Sonos Ray sets the soundbar high enough

There are many levels to being an audiophile but at the very basic one, if you own a large flat screen 4K TV, its built-in speakers simply will not cut it. 

You are going to need sound to match the picture quality, and this is usually when one would start shopping around for a soundbar.

If you have never owned one before, you may want to look at the new Sonos Ray. Regarded as a premium audio brand, its existing line-up of speakers don’t come cheap. Its newest soundbar is on the compact side, which expands on its current home theatre range.

The Sonos Ray bills itself as an all-in-one soundbar that will upgrade your TV, music, and gaming experience. That description is apt, falling somewhere mid-range; ideal for anyone new to this segment.

It is the smallest soundbar from the company, weighing 1.95kg with dimensions of 559x95x71mm, making it ideal if you have limited cabinet space. It is available in a matte finish, in black or white.

The Ray connects to WiFi on a 2.4GHz band and connects to a TV with an optical cable, which is included in the box. There is no HDMI or Bluetooth support, but there is an Ethernet port if you want to connect straight to your router.

The unit has capacitive controls on the soundbar to play, pause, skip, replay and adjust volume. It also has an infrared receiver to pair with an existing TV remote, i.e., it does not come with a physical remote; and works with Apple AirPlay 2 for devices running iOS 11.4 and higher.

On the technical side, it has four digital amplifiers, two tweeters, two mid-woofers, a bass reflex system, and adjustable equaliser (bass, treble, loudness). There are modes like night sound and speech enhancement.

The Ray has to be paired to a smartphone app to use, available on both iOS and Android. All users need to create a Sonos account to set-up the speaker and once in the app, you can label the soundbar accordingly, based on the room it is in.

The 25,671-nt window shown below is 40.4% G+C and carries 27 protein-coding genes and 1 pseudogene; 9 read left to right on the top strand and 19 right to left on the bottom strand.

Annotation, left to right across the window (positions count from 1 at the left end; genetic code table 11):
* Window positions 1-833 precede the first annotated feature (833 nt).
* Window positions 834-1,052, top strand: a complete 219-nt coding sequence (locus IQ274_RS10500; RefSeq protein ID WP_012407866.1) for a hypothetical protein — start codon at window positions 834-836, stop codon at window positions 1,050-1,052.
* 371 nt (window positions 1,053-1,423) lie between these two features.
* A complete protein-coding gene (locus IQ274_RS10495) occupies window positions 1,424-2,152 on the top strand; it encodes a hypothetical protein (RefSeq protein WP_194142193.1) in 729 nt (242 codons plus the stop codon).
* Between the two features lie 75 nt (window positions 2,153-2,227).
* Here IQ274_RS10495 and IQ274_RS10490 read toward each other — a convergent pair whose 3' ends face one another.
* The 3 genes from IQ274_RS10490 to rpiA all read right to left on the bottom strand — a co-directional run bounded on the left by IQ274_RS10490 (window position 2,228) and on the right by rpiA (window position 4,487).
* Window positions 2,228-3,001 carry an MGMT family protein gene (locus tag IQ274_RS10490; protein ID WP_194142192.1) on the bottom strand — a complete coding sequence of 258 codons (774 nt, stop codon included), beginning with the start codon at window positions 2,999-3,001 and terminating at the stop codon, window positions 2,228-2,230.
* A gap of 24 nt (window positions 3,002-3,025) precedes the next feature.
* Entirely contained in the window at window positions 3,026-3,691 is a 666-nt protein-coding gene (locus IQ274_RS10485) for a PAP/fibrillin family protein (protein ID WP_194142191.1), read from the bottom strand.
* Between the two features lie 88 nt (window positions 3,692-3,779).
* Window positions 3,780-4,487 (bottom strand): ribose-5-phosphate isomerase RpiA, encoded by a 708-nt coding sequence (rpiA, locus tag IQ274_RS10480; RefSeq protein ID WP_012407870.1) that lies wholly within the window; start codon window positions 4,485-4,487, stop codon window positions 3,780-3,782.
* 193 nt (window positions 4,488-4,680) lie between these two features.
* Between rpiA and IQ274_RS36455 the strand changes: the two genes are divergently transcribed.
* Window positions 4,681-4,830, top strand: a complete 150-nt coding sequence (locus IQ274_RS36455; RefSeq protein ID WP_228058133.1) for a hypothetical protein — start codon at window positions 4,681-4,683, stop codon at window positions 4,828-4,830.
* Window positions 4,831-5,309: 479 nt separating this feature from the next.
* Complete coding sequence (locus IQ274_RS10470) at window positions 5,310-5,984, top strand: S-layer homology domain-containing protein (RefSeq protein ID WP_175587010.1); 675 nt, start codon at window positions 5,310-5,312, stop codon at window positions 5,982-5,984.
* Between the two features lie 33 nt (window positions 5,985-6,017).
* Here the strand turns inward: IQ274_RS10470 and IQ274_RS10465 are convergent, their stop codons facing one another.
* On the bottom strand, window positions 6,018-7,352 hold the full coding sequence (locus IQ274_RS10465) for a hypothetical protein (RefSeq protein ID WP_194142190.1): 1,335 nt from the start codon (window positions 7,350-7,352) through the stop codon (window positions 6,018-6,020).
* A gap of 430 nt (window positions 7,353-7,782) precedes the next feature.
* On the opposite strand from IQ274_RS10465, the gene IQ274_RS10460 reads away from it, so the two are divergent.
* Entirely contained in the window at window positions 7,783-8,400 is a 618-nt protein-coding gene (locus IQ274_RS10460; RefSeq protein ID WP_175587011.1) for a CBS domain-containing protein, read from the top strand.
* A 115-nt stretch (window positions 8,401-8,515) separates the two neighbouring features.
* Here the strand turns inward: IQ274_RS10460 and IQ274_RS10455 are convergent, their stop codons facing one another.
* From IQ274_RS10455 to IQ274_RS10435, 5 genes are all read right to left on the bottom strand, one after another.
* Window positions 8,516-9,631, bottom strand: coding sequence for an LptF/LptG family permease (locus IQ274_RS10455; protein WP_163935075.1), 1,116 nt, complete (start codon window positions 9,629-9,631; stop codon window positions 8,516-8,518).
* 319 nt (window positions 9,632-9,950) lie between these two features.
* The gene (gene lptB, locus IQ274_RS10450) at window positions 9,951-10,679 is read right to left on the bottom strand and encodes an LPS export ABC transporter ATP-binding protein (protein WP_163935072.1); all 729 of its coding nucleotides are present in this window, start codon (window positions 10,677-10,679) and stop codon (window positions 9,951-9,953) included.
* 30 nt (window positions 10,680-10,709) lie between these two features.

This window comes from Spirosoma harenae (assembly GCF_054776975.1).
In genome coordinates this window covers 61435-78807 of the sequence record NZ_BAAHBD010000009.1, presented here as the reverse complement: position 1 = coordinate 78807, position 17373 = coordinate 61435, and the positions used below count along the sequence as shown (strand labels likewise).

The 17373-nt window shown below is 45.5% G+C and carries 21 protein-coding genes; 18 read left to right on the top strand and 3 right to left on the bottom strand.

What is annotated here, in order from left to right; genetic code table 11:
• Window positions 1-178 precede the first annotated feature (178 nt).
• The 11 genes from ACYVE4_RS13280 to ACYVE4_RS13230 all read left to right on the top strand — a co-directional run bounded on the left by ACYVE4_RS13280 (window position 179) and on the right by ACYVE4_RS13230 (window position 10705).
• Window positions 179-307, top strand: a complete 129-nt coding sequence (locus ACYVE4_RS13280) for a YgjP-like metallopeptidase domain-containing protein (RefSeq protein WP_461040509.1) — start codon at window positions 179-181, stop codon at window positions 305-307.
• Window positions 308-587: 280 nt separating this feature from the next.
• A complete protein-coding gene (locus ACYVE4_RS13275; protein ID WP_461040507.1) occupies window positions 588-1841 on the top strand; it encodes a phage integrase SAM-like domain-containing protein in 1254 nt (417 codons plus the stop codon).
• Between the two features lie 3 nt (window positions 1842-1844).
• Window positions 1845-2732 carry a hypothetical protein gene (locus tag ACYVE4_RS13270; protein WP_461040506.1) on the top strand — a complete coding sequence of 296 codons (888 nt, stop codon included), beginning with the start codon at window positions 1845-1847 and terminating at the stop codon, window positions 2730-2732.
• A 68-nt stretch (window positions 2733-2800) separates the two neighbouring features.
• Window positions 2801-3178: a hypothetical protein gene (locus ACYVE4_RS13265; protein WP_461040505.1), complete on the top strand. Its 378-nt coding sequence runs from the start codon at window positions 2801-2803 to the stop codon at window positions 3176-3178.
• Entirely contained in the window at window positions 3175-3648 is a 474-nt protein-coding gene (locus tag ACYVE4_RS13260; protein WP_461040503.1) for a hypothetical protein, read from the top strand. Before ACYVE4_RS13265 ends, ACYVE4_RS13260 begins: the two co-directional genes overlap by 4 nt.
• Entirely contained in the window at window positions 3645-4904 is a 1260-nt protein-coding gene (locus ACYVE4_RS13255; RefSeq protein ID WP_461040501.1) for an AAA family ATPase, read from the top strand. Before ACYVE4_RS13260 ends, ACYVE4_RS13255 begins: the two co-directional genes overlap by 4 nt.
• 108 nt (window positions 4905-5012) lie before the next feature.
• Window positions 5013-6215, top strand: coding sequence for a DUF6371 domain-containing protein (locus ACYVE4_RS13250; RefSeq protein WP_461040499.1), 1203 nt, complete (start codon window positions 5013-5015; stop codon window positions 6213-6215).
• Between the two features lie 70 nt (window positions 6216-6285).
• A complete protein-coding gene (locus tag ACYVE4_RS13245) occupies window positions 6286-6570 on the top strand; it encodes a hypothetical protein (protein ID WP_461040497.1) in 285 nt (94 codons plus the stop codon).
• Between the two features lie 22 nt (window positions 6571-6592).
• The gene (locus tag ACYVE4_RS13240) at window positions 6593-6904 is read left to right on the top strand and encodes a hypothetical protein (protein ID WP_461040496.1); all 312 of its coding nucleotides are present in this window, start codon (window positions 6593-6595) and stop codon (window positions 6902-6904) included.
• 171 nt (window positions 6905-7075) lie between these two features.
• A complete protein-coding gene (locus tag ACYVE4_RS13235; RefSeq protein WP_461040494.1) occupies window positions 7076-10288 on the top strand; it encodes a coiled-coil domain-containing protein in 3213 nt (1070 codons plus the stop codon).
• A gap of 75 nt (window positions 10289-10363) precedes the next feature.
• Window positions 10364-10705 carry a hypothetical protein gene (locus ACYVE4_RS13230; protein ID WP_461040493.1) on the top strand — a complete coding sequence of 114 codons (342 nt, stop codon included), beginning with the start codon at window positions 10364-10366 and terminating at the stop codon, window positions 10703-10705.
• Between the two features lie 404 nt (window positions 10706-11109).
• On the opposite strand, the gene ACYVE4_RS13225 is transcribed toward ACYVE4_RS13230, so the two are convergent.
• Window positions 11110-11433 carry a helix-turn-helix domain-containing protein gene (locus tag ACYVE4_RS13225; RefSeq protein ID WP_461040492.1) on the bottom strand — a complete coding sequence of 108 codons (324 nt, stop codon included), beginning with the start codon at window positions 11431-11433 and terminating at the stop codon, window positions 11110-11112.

Initially I saved it as “Living Room” when it was in there, but eventually moved it to my office and labelled it as such. Labelling is important if you have a bunch of other speakers on your network so you can easily stream to the correct speaker from third party apps like Spotify.

At set-up, you can use the Trueplay setting on the Sonos app, which uses software to measure the acoustics of the room and then fine-tunes the soundbar, but this is available on iOS only. It involves waving your smartphone around in circles from the central position you will be sitting or listening from.

I attempted the infrared pairing of the soundbar to my Samsung TV remote, but it took longer than expected so I cancelled it.

Supported audio formats include stereo PCM, Dolby Digital 5.1 and DTS Digital Surround — the Sonos app will display what type of audio is being decoded on the Now Playing screen.

The set-up is simple, you don’t need technical knowledge to do it but takes some time if you’re using an iOS device; it’s not just a “plug and play” solution.

When I set it up in my living room, I unplugged my existing soundbar and switched to the Ray. The sound quality is a step-up from my TV’s built-in speakers, but it was no match for my existing soundbar.

It was amplified and clear but did not deliver the same rich experience from my Samsung that has a separate subwoofer, but it’s important to note that we are not comparing apples with apples.

I subsequently moved the soundbar into my office because it is more suited as an audio source for my phone and laptop, which easily connects over WiFi.

The soundbar volume is controlled on the app, which could be an annoyance if there is more than one person in the household who does not have the Sonos app. Walking up to the soundbar to use the physical controls is not practical if you’re lounging around.

The Sonos Ray delivers crisp sound, has multiple options on the app, but is not bass heavy. It is best suited for those who have never owned a soundbar, or as a secondary speaker in another room. Disappointingly, it does not support Google Chromecast or voice assistants.

While there are cheaper soundbars available, you are paying for the premium brand that is Sonos. The Ray costs R6 499.

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Nafisa Akabor
Nafisa Akabor

Nafisa Akabor is a freelance technology journalist.

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